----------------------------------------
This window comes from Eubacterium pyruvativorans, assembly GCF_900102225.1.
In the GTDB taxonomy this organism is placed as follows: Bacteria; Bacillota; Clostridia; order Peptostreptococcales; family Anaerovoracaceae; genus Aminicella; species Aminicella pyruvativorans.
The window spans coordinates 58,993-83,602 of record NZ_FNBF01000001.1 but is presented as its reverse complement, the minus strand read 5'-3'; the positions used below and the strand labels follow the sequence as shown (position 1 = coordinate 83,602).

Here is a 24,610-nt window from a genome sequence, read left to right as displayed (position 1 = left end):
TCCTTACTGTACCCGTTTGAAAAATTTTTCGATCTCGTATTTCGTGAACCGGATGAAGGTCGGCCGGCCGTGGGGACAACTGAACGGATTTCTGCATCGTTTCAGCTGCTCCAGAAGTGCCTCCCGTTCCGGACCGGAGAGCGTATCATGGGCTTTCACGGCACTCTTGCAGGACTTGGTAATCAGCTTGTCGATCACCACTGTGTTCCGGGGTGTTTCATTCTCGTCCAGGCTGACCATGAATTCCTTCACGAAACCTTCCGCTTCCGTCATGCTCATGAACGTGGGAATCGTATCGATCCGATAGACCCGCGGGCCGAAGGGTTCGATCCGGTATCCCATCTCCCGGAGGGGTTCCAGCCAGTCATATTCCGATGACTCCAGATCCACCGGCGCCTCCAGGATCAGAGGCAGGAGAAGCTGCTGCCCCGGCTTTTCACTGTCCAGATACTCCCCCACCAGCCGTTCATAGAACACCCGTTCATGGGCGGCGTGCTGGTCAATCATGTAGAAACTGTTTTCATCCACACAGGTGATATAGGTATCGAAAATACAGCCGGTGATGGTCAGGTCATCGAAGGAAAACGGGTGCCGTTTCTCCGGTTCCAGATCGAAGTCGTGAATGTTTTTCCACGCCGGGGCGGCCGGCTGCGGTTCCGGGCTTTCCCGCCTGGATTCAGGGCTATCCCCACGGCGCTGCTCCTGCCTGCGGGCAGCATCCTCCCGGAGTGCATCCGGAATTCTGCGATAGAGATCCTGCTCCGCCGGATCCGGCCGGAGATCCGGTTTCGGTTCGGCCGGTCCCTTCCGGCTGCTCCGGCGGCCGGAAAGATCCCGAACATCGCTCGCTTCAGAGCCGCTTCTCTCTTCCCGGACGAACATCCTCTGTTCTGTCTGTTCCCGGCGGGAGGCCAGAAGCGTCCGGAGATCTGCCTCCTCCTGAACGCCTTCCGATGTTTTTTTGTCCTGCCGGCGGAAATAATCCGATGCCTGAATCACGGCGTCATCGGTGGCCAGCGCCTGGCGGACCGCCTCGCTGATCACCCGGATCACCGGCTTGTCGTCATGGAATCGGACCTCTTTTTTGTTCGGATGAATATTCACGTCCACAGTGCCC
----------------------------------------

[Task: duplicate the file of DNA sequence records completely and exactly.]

This window comes from Eubacterium pyruvativorans, assembly GCF_900102225.1.
In the GTDB taxonomy this organism is placed as follows: Bacteria; Bacillota; Clostridia; order Peptostreptococcales; family Anaerovoracaceae; genus Aminicella; species Aminicella pyruvativorans.
The window spans coordinates 58,993-83,602 of record NZ_FNBF01000001.1 but is presented as its reverse complement, the minus strand read 5'-3'; the positions used below and the strand labels follow the sequence as shown (position 1 = coordinate 83,602).

Here is a 24,610-nt window from a genome sequence, read left to right as displayed (position 1 = left end):
TCCTTACTGTACCCGTTTGAAAAATTTTTCGATCTCGTATTTCGTGAACCGGATGAAGGTCGGCCGGCCGTGGGGACAACTGAACGGATTTCTGCATCGTTTCAGCTGCTCCAGAAGTGCCTCCCGTTCCGGACCGGAGAGCGTATCATGGGCTTTCACGGCACTCTTGCAGGACTTGGTAATCAGCTTGTCGATCACCACTGTGTTCCGGGGTGTTTCATTCTCGTCCAGGCTGACCATGAATTCCTTCACGAAACCTTCCGCTTCCGTCATGCTCATGAACGTGGGAATCGTATCGATCCGATAGACCCGCGGGCCGAAGGGTTCGATCCGGTATCCCATCTCCCGGAGGGGTTCCAGCCAGTCATATTCCGATGACTCCAGATCCACCGGCGCCTCCAGGATCAGAGGCAGGAGAAGCTGCTGCCCCGGCTTTTCACTGTCCAGATACTCCCCCACCAGCCGTTCATAGAACACCCGTTCATGGGCGGCGTGCTGGTCAATCATGTAGAAACTGTTTTCATCCACACAGGTGATATAGGTATCGAAAATACAGCCGGTGATGGTCAGGTCATCGAAGGAAAACGGGTGCCGTTTCTCCGGTTCCAGATCGAAGTCGTGAATGTTTTTCCACGCCGGGGCGGCCGGCTGCGGTTCCGGGCTTTCCCGCCTGGATTCAGGGCTATCCCCACGGCGCTGCTCCTGCCTGCGGGCAGCATCCTCCCGGAGTGCATCCGGAATTCTGCGATAGAGATCCTGCTCCGCCGGATCCGGCCGGAGATCCGGTTTCGGTTCGGCCGGTCCCTTCCGGCTGCTCCGGCGGCCGGAAAGATCCCGAACATCGCTCGCTTCAGAGCCGCTTCTCTCTTCCCGGACGAACATCCTCTGTTCTGTCTGTTCCCGGCGGGAGGCCAGAAGCGTCCGGAGATCTGCCTCCTCCTGAACGCCTTCCGATGTTTTTTTGTCCTGCCGGCGGAAATAATCCGATGCCTGAATCACGGCGTCATCGGTGGCCAGCGCCTGGCGGACCGCCTCGCTGATCACCCGGATCACCGGCTTGTCGTCATGGAATCGGACCTCTTTTTTGTTCGGATGAATATTCACGTCCACAGTGCCC